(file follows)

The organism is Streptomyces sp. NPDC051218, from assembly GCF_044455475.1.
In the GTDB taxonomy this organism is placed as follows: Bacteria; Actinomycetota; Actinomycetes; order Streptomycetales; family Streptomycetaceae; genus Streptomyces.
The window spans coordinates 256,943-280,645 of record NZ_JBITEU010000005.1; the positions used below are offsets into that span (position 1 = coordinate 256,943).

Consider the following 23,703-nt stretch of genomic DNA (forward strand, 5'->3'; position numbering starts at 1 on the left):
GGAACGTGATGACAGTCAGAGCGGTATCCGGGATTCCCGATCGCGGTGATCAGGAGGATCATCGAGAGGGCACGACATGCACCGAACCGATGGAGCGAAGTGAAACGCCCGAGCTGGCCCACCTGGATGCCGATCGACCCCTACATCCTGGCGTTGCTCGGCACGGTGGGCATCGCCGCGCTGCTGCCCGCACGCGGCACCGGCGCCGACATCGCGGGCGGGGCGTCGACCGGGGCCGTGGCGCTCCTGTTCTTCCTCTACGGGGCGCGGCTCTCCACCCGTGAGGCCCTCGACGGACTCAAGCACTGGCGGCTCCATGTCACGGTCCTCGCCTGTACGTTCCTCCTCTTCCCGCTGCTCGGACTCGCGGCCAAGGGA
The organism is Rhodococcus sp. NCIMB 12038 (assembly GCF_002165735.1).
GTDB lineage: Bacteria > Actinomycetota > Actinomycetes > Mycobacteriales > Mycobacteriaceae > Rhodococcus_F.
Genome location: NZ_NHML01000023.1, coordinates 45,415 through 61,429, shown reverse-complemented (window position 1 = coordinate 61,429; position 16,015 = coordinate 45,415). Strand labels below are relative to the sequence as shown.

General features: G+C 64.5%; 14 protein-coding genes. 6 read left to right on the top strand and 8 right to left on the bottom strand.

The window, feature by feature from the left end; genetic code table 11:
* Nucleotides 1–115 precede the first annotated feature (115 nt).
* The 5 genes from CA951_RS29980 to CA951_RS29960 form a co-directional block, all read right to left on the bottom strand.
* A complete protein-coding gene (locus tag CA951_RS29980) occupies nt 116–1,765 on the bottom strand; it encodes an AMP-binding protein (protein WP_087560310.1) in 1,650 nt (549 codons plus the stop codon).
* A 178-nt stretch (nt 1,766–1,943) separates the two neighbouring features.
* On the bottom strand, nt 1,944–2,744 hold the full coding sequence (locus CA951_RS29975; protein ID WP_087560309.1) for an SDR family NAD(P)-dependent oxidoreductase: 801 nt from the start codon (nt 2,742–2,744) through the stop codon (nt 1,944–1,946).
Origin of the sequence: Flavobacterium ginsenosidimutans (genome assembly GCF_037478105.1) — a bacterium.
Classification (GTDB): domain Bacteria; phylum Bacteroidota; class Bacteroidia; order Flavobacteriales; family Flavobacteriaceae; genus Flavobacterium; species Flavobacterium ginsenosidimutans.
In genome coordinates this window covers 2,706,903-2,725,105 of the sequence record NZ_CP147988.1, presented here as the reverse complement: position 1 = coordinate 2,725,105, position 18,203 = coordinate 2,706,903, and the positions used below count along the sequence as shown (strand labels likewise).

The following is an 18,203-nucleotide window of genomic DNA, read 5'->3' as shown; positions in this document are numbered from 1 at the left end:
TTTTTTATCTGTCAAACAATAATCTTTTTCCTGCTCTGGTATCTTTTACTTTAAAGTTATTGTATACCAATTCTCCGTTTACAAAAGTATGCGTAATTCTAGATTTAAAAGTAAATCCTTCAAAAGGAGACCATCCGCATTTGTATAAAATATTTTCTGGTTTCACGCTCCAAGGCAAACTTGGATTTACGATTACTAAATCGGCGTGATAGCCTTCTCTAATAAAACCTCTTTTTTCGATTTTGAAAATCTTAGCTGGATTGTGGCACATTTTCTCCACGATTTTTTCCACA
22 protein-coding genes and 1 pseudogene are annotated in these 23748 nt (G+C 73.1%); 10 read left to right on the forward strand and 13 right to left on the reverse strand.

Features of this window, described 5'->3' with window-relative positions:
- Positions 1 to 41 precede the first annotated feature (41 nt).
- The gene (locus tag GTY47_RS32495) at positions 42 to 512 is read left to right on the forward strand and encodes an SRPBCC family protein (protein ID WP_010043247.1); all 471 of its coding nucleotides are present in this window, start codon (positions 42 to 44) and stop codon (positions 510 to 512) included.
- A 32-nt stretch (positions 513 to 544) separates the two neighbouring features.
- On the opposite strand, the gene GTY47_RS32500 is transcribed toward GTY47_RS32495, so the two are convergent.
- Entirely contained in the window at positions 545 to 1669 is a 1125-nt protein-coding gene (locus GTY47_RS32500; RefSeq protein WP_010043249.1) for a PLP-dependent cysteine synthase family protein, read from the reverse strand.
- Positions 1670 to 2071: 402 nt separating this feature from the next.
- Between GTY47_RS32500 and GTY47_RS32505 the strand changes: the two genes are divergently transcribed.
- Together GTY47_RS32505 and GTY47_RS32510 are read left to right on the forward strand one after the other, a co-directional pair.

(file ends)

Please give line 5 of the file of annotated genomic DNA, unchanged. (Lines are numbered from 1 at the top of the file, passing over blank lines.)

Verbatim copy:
GGAACGTGATGACAGTCAGAGCGGTATCCGGGATTCCCGATCGCGGTGATCAGGAGGATCATCGAGAGGGCACGACATGCACCGAACCGATGGAGCGAAGTGAAACGCCCGAGCTGGCCCACCTGGATGCCGATCGACCCCTACATCCTGGCGTTGCTCGGCACGGTGGGCATCGCCGCGCTGCTGCCCGCACGCGGCACCGGCGCCGACATCGCGGGCGGGGCGTCGACCGGGGCCGTGGCGCTCCTGTTCTTCCTCTACGGGGCGCGGCTCTCCACCCGTGAGGCCCTCGACGGACTCAAGCACTGGCGGCTCCATGTCACGGTCCTCGCCTGTACGTTCCTCCTCTTCCCGCTGCTCGGACTCGCGGCCAAGGGA